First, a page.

Localizing Development: Does Participation Work?

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This Policy Research Report was prepared by the Development Research Group of the World Bank by a team led by Ghazala Mansuri and Vijayendra Rao.


" There are fundamental reasons to see the World Bank's report Localizing Development, by Ghazala Mansuri and Vijayendra Rao, as one of the most important books on development in recent years. "
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Roger Myerson

Professor of Economics, University of Chicago and Winner of 2007 Nobel Prize in Economics

The Policy Research Report Localizing Development brings analytical rigor to a field that has been the subject of intense debate and advocacy, and billions of dollars in development aid. It briefly reviews the history of participatory development and argues that its two modalities, community-based development and local decentralization, should be treated under the broader unifying umbrella of local development. It suggests that a distinction between organic participation (endogenous efforts by civic activists to bring about change) and induced participation (large-scale efforts to engineer participation at the local level via projects) is key, and focuses on the challenges of inducing participation.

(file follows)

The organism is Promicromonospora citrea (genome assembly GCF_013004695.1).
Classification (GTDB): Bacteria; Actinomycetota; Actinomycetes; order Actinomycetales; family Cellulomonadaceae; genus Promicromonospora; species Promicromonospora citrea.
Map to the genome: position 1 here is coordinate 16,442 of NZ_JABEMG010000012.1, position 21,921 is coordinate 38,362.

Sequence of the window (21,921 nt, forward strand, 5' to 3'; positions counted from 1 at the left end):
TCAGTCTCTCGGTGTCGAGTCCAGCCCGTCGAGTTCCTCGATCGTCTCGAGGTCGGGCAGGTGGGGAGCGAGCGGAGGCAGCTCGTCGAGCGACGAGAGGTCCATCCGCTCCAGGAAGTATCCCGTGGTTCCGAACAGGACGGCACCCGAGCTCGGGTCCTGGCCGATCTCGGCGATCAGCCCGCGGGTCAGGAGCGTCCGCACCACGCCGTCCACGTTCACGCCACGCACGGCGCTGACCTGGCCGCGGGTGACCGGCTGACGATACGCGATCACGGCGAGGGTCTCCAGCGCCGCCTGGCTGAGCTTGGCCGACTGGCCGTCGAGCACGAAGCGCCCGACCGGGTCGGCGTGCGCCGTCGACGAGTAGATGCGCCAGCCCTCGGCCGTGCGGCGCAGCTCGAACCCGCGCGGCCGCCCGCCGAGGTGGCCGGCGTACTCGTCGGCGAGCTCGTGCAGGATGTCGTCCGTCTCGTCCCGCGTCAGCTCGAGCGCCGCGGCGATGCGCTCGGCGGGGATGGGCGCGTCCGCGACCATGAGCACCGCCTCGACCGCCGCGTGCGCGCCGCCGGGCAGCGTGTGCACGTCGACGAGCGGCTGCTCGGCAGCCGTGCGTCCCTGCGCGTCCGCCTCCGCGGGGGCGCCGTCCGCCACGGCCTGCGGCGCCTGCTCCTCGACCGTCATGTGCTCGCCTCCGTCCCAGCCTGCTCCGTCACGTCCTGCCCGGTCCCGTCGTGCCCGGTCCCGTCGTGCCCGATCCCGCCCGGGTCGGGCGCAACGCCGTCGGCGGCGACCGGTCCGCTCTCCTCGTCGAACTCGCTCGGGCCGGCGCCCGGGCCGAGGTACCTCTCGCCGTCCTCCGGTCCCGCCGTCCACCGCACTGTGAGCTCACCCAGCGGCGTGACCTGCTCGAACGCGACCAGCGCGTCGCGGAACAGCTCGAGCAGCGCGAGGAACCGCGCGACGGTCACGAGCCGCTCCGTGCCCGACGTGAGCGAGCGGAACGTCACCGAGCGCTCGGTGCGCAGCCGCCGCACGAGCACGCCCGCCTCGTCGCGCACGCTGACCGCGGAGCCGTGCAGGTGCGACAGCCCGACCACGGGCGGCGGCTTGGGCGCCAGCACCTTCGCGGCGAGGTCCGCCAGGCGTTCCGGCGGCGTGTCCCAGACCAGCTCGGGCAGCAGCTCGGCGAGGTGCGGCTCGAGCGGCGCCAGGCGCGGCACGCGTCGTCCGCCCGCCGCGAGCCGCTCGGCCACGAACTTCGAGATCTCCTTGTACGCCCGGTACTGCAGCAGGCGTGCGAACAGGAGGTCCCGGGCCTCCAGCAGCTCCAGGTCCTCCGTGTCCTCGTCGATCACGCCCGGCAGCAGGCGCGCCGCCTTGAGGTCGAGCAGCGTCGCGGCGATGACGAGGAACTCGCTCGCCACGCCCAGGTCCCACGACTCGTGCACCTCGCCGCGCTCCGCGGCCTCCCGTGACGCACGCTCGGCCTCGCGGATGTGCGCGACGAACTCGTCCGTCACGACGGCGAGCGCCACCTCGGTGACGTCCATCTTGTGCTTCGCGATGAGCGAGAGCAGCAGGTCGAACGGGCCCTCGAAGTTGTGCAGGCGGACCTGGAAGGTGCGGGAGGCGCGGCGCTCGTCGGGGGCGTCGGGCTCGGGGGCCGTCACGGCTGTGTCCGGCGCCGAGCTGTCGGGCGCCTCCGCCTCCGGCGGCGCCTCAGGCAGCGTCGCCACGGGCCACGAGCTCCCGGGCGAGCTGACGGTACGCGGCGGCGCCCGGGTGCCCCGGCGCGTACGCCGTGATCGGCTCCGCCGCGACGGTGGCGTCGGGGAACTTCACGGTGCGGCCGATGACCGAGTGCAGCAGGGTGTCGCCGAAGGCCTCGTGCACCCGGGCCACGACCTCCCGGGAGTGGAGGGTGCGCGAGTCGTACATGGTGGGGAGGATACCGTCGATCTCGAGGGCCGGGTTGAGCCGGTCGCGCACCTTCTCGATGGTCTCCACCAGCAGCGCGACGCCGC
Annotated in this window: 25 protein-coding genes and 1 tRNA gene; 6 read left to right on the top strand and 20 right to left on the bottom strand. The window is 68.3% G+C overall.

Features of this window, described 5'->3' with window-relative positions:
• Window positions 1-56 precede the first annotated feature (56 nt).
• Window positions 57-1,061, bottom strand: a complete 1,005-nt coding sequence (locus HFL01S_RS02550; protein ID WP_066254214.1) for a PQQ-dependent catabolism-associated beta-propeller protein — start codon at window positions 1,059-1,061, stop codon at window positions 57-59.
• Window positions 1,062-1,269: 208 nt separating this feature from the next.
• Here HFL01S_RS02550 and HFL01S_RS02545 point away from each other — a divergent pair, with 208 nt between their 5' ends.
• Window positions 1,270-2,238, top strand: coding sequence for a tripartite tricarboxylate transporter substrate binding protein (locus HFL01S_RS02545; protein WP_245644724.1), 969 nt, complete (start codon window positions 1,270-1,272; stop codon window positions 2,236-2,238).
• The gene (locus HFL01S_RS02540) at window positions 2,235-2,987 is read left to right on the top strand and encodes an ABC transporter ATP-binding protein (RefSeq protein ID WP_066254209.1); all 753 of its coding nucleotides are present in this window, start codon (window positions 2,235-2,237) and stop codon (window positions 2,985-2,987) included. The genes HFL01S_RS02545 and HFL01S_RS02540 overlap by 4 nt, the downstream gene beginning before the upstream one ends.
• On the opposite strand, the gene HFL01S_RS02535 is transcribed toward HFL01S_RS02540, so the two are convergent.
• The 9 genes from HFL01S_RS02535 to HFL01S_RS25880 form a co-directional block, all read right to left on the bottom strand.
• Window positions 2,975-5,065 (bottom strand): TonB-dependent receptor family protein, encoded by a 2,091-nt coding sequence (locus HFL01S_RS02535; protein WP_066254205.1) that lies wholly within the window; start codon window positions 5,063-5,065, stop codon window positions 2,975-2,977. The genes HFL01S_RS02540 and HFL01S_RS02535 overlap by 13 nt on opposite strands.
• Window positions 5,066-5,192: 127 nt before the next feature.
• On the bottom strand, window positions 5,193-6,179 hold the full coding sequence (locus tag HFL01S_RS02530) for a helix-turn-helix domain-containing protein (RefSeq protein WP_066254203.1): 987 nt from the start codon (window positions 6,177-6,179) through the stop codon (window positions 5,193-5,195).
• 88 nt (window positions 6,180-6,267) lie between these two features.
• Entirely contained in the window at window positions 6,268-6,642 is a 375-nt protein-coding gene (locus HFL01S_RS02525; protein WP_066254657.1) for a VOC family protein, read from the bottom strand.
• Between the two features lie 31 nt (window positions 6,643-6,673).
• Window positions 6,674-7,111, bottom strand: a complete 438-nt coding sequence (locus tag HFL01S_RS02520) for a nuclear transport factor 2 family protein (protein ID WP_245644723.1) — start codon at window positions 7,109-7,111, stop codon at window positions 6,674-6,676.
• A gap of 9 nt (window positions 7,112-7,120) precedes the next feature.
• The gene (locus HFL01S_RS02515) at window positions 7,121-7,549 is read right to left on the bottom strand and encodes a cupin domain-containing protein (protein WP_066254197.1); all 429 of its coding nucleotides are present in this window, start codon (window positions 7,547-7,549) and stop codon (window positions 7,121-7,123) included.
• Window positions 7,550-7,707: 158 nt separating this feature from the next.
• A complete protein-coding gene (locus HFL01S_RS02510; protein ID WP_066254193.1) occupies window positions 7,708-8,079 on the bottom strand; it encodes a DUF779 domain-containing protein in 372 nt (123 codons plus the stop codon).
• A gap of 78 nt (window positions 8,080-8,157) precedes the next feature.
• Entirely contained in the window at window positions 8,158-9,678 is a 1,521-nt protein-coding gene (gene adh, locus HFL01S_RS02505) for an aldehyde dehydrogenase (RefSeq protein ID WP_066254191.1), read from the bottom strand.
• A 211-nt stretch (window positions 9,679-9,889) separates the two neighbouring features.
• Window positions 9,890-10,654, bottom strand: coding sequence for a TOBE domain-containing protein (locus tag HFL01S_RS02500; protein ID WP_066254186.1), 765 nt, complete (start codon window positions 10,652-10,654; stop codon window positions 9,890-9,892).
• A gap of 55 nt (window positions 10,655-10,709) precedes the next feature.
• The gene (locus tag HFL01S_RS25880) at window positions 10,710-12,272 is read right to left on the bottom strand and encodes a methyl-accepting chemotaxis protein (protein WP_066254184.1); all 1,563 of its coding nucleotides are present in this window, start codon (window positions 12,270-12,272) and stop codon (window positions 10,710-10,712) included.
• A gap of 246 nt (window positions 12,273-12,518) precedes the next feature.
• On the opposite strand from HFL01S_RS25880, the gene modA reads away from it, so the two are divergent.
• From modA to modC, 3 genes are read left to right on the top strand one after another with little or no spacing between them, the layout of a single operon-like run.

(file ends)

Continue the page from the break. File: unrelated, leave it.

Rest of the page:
The report provides a conceptual framework for thinking about participatory development and then uses this framework to conduct a comprehensive review of the literature. The framework develops the concept of “civil society failure” and explains its interaction with government and market failures. It argues that participatory development, which is often viewed as a mechanism for bypassing market and government failures by ”harnessing” civic capacity, ought to be seen instead as a mechanism that, if done right, could help to repair important civil society failures.

It distills literature from anthropology, economics, sociology, and political science to outline the challenges for effective policy in this area, looking at issues such as the uncertainty of trajectories of change, the importance of context, the role of elite capture and control, the challenge of collective action, and the role of the state. The review of the evidence looks at a variety of issues: the impact of participatory projects on inclusion, civic capacity, and social cohesion; on key development outcomes, such as income, poverty, and inequality; on public service delivery; and on the quality of local public goods. It draws on the evidence to suggest several recommendations for policy, emphasizing the key role of learning-by-doing. It then reviews participatory projects funded by the World Bank and finds the majority lacking in several arenas – particularly in paying attention to context and in creating effective monitoring and evaluation systems that allow for learning.



" Finally, a book that takes a hard, empirically grounded, and comprehensive look at donor-led efforts to promote local participatory development. Drawing on an exhaustive selection of cases and aggregate data that range across virtually every sector of development, Mansuri and Rao draw out the complex set of political, social, and institutional variables that shape the prospects for people’s participation in development. For scholars, activists, and policy makers interested in promoting more democratic forms of development, this is required reading. "
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Patrick Heller

Professor of Sociology and International Studies, Brown University